Japan Gubernatorial Campaigns Kick Off

The Yomiuri Shimbun
People listen to a speech by a gubernatorial candidate in Chuo Ward, Sapporo, on Thursday.

The official campaign period for gubernatorial elections in nine prefectures began Thursday, in the first half of the unified local elections.

Voting in the gubernatorial races, as well as races for mayor in certain majors cities, is to take place on April 9.

While the gubernatorial race in Hokkaido is a showdown between ruling and opposition parties, the Nara and Tokushima gubernatorial elections are likely to see conservative votes split between candidates connected to the ruling Liberal Democratic Party.

The second half of the unified elections, including those to elect mayors of certain other cities and city assembly members, is set for April 23. Political parties and candidates will battle in the monthlong campaigns for the unified local elections over policies that touch people’s daily lives, such as measures against rising prices and support for child rearing.

The nine prefectures that will choose governors on April 9 are Hokkaido, Kanagawa, Fukui, Osaka, Nara, Tottori, Shimane, Tokushima and Oita. The number of gubernatorial elections this time is lower than in any past unified local elections. Mie and Fukuoka, which held gubernatorial polls in the previous unified local elections in 2019, will not hold elections this time.

A total of 32 people had filed their candidacies by 11:30 a.m. Thursday.

In Hokkaido, where the ruling and opposition parties are directly facing off, the incumbent candidate supported by the LDP and Komeito is vying with a rookie candidate backed by the Constitutional Democratic Party of Japan.

Incumbent Gov. Naomichi Suzuki told a crowd in Sapporo on Thursday morning: “We cannot afford to allow a vacuum in the Hokkaido government. I want you to let me continue working as governor.”

Rookie candidate Maki Ikeda also said in Sapporo: “We must create politics in which the people of Hokkaido can participate. I will build warm politics from the perspective of the people.”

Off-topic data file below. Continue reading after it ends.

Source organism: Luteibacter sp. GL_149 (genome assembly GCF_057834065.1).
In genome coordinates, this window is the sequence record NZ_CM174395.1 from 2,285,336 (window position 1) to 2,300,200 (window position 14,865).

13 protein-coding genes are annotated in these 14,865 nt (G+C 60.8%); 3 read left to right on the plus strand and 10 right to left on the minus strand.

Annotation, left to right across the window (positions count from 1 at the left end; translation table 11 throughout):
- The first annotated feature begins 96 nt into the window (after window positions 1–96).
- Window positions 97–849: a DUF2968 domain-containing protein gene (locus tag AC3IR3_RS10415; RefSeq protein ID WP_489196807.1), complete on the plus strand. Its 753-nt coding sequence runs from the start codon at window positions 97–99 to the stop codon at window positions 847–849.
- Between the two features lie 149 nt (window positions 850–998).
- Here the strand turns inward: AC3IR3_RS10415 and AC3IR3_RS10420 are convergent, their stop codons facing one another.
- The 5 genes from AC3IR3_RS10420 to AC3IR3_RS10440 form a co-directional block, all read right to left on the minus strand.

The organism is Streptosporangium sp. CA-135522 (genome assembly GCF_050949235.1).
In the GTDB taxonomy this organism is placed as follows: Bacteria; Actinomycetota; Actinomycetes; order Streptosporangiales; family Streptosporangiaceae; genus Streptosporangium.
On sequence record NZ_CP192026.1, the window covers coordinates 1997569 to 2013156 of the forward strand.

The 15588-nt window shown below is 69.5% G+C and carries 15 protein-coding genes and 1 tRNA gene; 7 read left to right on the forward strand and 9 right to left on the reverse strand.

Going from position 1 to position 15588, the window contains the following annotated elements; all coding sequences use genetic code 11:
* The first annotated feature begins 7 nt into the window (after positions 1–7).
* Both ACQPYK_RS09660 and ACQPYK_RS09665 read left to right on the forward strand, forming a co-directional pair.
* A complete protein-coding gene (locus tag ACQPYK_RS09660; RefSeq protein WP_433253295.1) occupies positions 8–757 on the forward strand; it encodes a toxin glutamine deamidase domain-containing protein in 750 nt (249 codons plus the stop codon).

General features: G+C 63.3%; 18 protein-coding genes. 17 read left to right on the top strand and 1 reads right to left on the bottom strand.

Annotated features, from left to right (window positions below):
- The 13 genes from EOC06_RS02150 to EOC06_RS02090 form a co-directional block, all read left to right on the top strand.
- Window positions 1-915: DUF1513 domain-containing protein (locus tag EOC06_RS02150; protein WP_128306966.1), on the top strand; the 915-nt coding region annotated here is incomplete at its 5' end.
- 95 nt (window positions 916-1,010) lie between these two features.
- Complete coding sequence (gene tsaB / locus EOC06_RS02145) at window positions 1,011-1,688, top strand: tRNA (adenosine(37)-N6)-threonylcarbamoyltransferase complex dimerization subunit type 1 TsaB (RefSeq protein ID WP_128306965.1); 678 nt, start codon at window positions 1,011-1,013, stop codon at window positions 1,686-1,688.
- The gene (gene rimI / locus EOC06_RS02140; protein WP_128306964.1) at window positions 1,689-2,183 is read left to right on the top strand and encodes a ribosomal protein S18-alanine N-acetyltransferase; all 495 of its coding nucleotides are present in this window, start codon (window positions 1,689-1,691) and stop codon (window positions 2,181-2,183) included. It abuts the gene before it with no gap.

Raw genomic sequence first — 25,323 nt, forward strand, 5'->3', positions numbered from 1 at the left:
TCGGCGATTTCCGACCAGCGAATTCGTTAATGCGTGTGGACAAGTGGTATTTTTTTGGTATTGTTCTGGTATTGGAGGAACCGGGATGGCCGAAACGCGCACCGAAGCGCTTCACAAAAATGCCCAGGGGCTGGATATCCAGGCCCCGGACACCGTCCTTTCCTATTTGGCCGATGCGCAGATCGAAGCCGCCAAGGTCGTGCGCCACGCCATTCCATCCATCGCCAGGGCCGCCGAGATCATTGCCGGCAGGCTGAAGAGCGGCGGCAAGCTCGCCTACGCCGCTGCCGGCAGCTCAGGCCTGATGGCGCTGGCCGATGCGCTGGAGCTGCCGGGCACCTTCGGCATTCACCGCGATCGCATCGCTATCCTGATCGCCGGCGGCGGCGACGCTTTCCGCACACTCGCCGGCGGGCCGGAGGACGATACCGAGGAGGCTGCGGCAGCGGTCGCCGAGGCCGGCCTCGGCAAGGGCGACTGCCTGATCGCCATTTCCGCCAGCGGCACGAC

In Oita Prefecture, where a new governor will be elected for the first time in 20 years, a rookie candidate backed by the LDP will wage battle with an independent candidate who resigned from the House of Councillors after winning the 2019 upper house election with the support of opposition parties.

In Osaka Prefecture, where the official campaign period for the election for Osaka mayor will open Sunday, the incumbent governor, the official candidate of regional political party Osaka Ishin, will face a first-time candidate fielded by a political group seeking to draw together “non-Ishin” forces and a newcomer backed by the Japanese Communist Party. They are expected to debate a plan to develop an integrated resort featuring a casino, among other topics.

The Nara gubernatorial race is likely to see LDP-affiliated votes split between incumbent and first-time candidates, both backed by the LDP prefectural chapter. A candidate backed by Nippon Ishin (Japan Innovation Party) is also in the race.

In Tokushima Prefecture, the LDP-affiliated incumbent governor similarly faces challenges from two former LDP lawmakers who have entered the race.

In Kanagawa, Fukui, Tottori and Shimane prefectures, the gubernatorial elections became races in which both ruling and opposition parties support the incumbent.

In the first half of the unified local elections, the election of the mayors of six government ordinance-designated cities, including Sapporo and Osaka, will also be held, with official campaigning to start Sunday. Assembly elections are also planned in 41 prefectures and 17 government ordinance-designated cities, with official campaigning to begin on March 31. All these elections also are scheduled for April 9.

The second round of local polls, which will be held on April 23, includes mayoral and assembly elections for other cities, as well as ward mayor and assembly elections in Tokyo, with official campaigning to kick off on April 16. Town and village mayoral and assembly election will also be held, with campaigning to start on April 18.

A by-election is also expected to be held for an upper house seat in Oita Prefecture, with official campaigning set to begin April 6. House of Representatives by-elections also are scheduled to be held in four constituencies — Chiba No. 5, Wakayama No. 1 and Yamaguchi Nos. 2 and 4 — with official campaigning to kick off April 11.